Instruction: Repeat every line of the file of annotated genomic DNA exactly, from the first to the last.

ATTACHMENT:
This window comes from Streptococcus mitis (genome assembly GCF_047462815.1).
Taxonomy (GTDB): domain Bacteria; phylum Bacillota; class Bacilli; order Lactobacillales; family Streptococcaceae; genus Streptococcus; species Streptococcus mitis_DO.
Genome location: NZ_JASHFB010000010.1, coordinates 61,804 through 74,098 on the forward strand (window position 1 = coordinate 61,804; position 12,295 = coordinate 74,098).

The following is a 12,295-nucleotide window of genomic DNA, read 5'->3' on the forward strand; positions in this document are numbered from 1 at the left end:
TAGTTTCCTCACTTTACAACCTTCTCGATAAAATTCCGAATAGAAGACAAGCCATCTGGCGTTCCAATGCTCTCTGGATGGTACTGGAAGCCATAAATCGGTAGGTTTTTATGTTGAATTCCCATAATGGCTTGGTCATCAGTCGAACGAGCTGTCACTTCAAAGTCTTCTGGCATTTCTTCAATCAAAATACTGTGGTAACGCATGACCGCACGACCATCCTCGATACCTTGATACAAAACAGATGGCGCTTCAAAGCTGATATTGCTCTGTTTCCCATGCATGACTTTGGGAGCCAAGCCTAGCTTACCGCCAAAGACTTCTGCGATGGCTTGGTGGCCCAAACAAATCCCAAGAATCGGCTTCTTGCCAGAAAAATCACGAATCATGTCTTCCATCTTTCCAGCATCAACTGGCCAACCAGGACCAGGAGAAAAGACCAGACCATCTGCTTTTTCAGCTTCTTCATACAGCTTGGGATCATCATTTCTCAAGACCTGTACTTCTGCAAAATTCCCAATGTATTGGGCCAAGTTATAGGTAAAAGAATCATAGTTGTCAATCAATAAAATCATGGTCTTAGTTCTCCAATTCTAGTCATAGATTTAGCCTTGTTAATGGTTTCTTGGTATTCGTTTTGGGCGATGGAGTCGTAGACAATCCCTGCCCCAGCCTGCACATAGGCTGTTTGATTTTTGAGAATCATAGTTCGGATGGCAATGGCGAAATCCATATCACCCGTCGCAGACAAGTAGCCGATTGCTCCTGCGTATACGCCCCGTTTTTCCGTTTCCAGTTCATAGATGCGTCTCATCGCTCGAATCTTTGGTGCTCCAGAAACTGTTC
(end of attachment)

This window comes from Streptococcus mitis (genome assembly GCF_047462815.1).
Taxonomy (GTDB): domain Bacteria; phylum Bacillota; class Bacilli; order Lactobacillales; family Streptococcaceae; genus Streptococcus; species Streptococcus mitis_DO.
Genome location: NZ_JASHFB010000010.1, coordinates 61,804 through 74,098 on the forward strand (window position 1 = coordinate 61,804; position 12,295 = coordinate 74,098).

The following is a 12,295-nucleotide window of genomic DNA, read 5'->3' on the forward strand; positions in this document are numbered from 1 at the left end:
TAGTTTCCTCACTTTACAACCTTCTCGATAAAATTCCGAATAGAAGACAAGCCATCTGGCGTTCCAATGCTCTCTGGATGGTACTGGAAGCCATAAATCGGTAGGTTTTTATGTTGAATTCCCATAATGGCTTGGTCATCAGTCGAACGAGCTGTCACTTCAAAGTCTTCTGGCATTTCTTCAATCAAAATACTGTGGTAACGCATGACCGCACGACCATCCTCGATACCTTGATACAAAACAGATGGCGCTTCAAAGCTGATATTGCTCTGTTTCCCATGCATGACTTTGGGAGCCAAGCCTAGCTTACCGCCAAAGACTTCTGCGATGGCTTGGTGGCCCAAACAAATCCCAAGAATCGGCTTCTTGCCAGAAAAATCACGAATCATGTCTTCCATCTTTCCAGCATCAACTGGCCAACCAGGACCAGGAGAAAAGACCAGACCATCTGCTTTTTCAGCTTCTTCATACAGCTTGGGATCATCATTTCTCAAGACCTGTACTTCTGCAAAATTCCCAATGTATTGGGCCAAGTTATAGGTAAAAGAATCATAGTTGTCAATCAATAAAATCATGGTCTTAGTTCTCCAATTCTAGTCATAGATTTAGCCTTGTTAATGGTTTCTTGGTATTCGTTTTGGGCGATGGAGTCGTAGACAATCCCTGCCCCAGCCTGCACATAGGCTGTTTGATTTTTGAGAATCATAGTTCGGATGGCAATGGCGAAATCCATATCACCCGTCGCAGACAAGTAGCCGATTGCTCCTGCGTATACGCCCCGTTTTTCCGTTTCCAGTTCATAGATGCGTCTCATCGCTCGAATCTTTGGTGCTCCAGAAACTGTTC